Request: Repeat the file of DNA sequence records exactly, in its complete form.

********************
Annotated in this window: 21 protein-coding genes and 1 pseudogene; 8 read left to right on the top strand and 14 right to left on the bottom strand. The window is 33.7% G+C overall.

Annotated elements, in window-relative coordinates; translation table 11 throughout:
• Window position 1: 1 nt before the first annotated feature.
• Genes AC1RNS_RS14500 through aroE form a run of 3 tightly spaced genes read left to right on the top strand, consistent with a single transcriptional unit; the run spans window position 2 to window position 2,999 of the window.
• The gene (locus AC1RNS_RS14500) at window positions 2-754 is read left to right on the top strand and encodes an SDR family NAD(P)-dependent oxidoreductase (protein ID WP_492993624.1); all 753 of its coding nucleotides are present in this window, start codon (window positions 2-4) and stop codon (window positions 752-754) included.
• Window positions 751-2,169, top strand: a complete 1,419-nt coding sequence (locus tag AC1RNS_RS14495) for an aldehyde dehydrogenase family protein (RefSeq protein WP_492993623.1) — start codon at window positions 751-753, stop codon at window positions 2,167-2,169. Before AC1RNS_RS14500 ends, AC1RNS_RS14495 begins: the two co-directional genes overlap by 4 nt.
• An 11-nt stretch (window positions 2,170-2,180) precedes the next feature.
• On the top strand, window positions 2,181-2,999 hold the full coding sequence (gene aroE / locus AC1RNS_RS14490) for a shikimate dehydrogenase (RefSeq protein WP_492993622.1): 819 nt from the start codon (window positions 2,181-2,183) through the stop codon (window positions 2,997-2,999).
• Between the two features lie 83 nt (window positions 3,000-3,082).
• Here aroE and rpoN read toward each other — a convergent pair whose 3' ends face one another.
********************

Annotated in this window: 21 protein-coding genes and 1 pseudogene; 8 read left to right on the top strand and 14 right to left on the bottom strand. The window is 33.7% G+C overall.

Annotated elements, in window-relative coordinates; translation table 11 throughout:
• Window position 1: 1 nt before the first annotated feature.
• Genes AC1RNS_RS14500 through aroE form a run of 3 tightly spaced genes read left to right on the top strand, consistent with a single transcriptional unit; the run spans window position 2 to window position 2,999 of the window.
• The gene (locus AC1RNS_RS14500) at window positions 2-754 is read left to right on the top strand and encodes an SDR family NAD(P)-dependent oxidoreductase (protein ID WP_492993624.1); all 753 of its coding nucleotides are present in this window, start codon (window positions 2-4) and stop codon (window positions 752-754) included.
• Window positions 751-2,169, top strand: a complete 1,419-nt coding sequence (locus tag AC1RNS_RS14495) for an aldehyde dehydrogenase family protein (RefSeq protein WP_492993623.1) — start codon at window positions 751-753, stop codon at window positions 2,167-2,169. Before AC1RNS_RS14500 ends, AC1RNS_RS14495 begins: the two co-directional genes overlap by 4 nt.
• An 11-nt stretch (window positions 2,170-2,180) precedes the next feature.
• On the top strand, window positions 2,181-2,999 hold the full coding sequence (gene aroE / locus AC1RNS_RS14490) for a shikimate dehydrogenase (RefSeq protein WP_492993622.1): 819 nt from the start codon (window positions 2,181-2,183) through the stop codon (window positions 2,997-2,999).
• Between the two features lie 83 nt (window positions 3,000-3,082).
• Here aroE and rpoN read toward each other — a convergent pair whose 3' ends face one another.